The Somali government’s actions are not only illegal but also in breach of the debt relief conditionalities, putting the country’s long-term economic recovery at risk.
In recognising the inherent material corruption and exploitation risks in relation to the Production Sharing Agreement (PSA) that Somali government wanted to use for its auctions, the International Monetary Fund (IMF) as well as other development partners that are part of Somalia’s Financial Governance Committee (FGC), had been insisting on the Somali government to implement the basic regulatory and legislative structures needed to safeguard the country’s natural resources, prior to the issuance of any PSA. Critically, they were asking for the government’s PSA, which had terms that were materially unfavourable to Somalia and was done outside of the procurement process, to be fully revised and brought into line with the provisions of natural resource governance, procurement and financial management legislative frameworks.
Naturally, the Somali government took no notice of FGC’s concerns and carried on expediting the auction process regardless. This then led to the IMF to tie the implementation of the natural resources regulatory pillars to the debt relief mandatory process, thereby making it clear that debt relief would not be possible without comprehensive legislative and regulatory reforms first.
In practice, what this meant was that the only way to ensure proper safeguards for Somalia’s natural resources was to link the completion point trigger (i.e. the point at which Somalia reaches the end of the debt relief process), to the successful (i) operationalisation of the Somali Petroleum Act, (ii) enaction of the Extractive Industry Income Tax (EIIT) law, (iii) review and finalisation of the model PSA in line with the provisions of the Petroleum Act, the EIIT Law, and the Public Financial Management law. In other words, there won’t be any legal PSA, or indeed auctions, until these key legal frameworks are completed and the debt relief process will also be dependent on this completion.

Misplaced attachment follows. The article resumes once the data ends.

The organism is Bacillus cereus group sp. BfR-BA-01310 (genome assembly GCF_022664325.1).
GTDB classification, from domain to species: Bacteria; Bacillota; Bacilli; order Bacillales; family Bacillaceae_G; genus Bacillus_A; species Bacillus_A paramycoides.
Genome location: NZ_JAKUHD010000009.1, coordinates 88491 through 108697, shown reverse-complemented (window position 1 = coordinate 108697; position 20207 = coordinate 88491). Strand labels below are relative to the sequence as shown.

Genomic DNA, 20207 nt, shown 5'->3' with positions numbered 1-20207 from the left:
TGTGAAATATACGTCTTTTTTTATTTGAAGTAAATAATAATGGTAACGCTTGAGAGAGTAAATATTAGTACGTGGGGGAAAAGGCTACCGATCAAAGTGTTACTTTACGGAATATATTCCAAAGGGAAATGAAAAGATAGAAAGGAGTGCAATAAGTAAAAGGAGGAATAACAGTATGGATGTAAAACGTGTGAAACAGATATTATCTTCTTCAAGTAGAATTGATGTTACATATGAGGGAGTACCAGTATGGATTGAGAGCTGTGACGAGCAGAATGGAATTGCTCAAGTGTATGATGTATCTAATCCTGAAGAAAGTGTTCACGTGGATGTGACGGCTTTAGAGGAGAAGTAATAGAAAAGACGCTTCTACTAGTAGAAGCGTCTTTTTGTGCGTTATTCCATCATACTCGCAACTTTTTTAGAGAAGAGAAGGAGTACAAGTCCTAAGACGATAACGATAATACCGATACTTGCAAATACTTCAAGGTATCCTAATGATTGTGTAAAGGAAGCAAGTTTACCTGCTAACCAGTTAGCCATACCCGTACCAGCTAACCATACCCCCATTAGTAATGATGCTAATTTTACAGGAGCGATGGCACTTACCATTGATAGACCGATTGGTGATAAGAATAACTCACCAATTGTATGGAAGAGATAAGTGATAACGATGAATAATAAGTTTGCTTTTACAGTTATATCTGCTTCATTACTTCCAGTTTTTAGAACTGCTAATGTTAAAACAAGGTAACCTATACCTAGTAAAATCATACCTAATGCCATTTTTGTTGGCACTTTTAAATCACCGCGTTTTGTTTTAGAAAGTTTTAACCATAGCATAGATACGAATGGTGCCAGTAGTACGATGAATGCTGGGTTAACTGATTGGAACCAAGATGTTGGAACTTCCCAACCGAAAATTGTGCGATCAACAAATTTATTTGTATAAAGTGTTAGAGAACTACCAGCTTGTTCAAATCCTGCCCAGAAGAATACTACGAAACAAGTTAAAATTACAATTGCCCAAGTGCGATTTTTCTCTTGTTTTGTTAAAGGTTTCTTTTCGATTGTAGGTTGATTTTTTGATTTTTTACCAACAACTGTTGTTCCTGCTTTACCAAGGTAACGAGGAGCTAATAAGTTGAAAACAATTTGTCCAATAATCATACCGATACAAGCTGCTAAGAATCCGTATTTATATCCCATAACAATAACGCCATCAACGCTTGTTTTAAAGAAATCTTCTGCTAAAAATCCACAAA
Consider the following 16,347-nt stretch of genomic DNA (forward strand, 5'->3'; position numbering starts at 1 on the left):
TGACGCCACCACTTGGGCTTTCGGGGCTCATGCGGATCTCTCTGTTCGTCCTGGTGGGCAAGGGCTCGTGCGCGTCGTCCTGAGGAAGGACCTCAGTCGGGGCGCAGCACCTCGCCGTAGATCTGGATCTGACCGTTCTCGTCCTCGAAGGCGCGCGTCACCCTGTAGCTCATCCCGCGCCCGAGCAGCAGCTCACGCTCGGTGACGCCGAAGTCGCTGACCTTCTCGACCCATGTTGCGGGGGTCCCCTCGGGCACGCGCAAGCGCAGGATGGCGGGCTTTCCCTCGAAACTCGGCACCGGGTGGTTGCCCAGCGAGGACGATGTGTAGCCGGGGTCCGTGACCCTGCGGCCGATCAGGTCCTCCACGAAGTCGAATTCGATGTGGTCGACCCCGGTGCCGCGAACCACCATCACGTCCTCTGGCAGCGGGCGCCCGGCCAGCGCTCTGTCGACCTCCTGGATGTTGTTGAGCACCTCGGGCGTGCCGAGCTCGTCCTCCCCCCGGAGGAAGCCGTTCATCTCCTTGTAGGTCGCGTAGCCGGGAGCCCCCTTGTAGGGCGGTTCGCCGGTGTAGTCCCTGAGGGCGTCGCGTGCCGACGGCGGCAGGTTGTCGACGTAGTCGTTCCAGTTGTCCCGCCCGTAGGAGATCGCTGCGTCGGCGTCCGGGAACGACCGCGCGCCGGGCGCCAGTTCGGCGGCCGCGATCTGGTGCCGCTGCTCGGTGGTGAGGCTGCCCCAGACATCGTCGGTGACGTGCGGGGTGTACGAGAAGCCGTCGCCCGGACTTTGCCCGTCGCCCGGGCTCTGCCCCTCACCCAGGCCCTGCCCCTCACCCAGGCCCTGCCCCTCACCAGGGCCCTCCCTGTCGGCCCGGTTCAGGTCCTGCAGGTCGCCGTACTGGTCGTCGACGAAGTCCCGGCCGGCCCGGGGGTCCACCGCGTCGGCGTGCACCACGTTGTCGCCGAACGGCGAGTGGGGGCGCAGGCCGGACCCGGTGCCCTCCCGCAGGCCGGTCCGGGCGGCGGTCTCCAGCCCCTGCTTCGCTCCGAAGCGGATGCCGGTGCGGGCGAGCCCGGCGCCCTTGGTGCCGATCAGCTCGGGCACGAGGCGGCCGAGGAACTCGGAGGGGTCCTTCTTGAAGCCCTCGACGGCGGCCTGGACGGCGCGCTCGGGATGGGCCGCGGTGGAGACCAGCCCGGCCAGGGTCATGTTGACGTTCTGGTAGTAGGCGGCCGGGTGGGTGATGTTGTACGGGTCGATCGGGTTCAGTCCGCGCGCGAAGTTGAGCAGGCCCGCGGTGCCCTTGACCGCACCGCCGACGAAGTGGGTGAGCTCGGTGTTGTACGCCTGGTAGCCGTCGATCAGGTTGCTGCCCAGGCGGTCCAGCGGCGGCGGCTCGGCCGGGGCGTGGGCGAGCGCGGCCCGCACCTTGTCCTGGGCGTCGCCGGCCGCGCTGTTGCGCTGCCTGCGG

The Somali government then had to make a written undertaking to this effect, confirming that, until steps (i) to (iii) above, which would take several years, were completed, no licences would be issued. This undertaking was formalised in a letter the Somali government sent to the IMF’s Managing Director on the 4th of November 2020, which read:
“Over the course of the (debt relief) program, we will not issue any oil exploration licenses until the Petroleum Act is operationalized, the Extractive Industry Income Tax Law is enacted (CP trigger), model Production Sharing Agreement (PSA) finalized, and associated PFM regulations are issued. We will finalize the model PSA, in line with the provisions of the Petroleum Act, the Extractive Industry Income Tax Law, and taking account of the IMF recommendations, and finalize the regulations on natural resource management in line with the PFM Act.
Furthermore, the IMF also confirmed that:
“Drafting of the Extractive Industry Tax law (EIT; HIPC CPT) and revised model Petroleum Sharing Agreement (PSA) has progressed, and the authorities have committed to having a coherent framework comprising Petroleum Act, model PSA and EIT law in place before issuing any licenses. This will require further work on the PSA and EIT law to reflect staff comments and ensure their consistency.”
This agreement was then endorsed by IMF’s Board as the basis for the next phase of the debt relief programme.
This was in November 2020. Barely a month later, the Somali government is now reportedly on the verge of signing a production sharing agreement, contrary to the undertaking they made and in clear breach of the of the debt relief conditionalities they just signed. If this goes ahead, it would unravel the whole debt relief programme, putting Somalia’s economic recovery at risk. It is also another brazen attempt at predation at a time when the country is in political turmoil and there are a few days left of the government’s term.
Implications for foreign companies